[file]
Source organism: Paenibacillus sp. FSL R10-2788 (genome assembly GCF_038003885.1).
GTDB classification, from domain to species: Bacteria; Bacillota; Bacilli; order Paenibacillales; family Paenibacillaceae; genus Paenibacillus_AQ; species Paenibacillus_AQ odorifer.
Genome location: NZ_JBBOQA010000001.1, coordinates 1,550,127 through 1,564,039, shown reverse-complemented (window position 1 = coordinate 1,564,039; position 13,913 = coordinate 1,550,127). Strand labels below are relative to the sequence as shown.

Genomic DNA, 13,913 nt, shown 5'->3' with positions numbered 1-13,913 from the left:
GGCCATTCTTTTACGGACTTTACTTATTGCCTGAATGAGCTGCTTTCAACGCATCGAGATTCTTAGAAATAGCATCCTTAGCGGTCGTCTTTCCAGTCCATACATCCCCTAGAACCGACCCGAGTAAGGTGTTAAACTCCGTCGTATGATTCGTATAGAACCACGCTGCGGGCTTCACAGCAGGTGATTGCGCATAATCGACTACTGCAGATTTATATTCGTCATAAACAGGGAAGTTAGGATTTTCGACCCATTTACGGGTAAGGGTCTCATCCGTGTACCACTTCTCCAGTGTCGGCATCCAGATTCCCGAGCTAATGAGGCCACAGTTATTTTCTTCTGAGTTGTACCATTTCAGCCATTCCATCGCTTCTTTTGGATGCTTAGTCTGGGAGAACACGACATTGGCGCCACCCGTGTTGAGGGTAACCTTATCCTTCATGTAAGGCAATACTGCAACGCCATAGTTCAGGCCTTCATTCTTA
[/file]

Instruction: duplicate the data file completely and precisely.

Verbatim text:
Source organism: Paenibacillus sp. FSL R10-2788 (genome assembly GCF_038003885.1).
GTDB classification, from domain to species: Bacteria; Bacillota; Bacilli; order Paenibacillales; family Paenibacillaceae; genus Paenibacillus_AQ; species Paenibacillus_AQ odorifer.
Genome location: NZ_JBBOQA010000001.1, coordinates 1,550,127 through 1,564,039, shown reverse-complemented (window position 1 = coordinate 1,564,039; position 13,913 = coordinate 1,550,127). Strand labels below are relative to the sequence as shown.

Genomic DNA, 13,913 nt, shown 5'->3' with positions numbered 1-13,913 from the left:
GGCCATTCTTTTACGGACTTTACTTATTGCCTGAATGAGCTGCTTTCAACGCATCGAGATTCTTAGAAATAGCATCCTTAGCGGTCGTCTTTCCAGTCCATACATCCCCTAGAACCGACCCGAGTAAGGTGTTAAACTCCGTCGTATGATTCGTATAGAACCACGCTGCGGGCTTCACAGCAGGTGATTGCGCATAATCGACTACTGCAGATTTATATTCGTCATAAACAGGGAAGTTAGGATTTTCGACCCATTTACGGGTAAGGGTCTCATCCGTGTACCACTTCTCCAGTGTCGGCATCCAGATTCCCGAGCTAATGAGGCCACAGTTATTTTCTTCTGAGTTGTACCATTTCAGCCATTCCATCGCTTCTTTTGGATGCTTAGTCTGGGAGAACACGACATTGGCGCCACCCGTGTTGAGGGTAACCTTATCCTTCATGTAAGGCAATACTGCAACGCCATAGTTCAGGCCTTCATTCTTA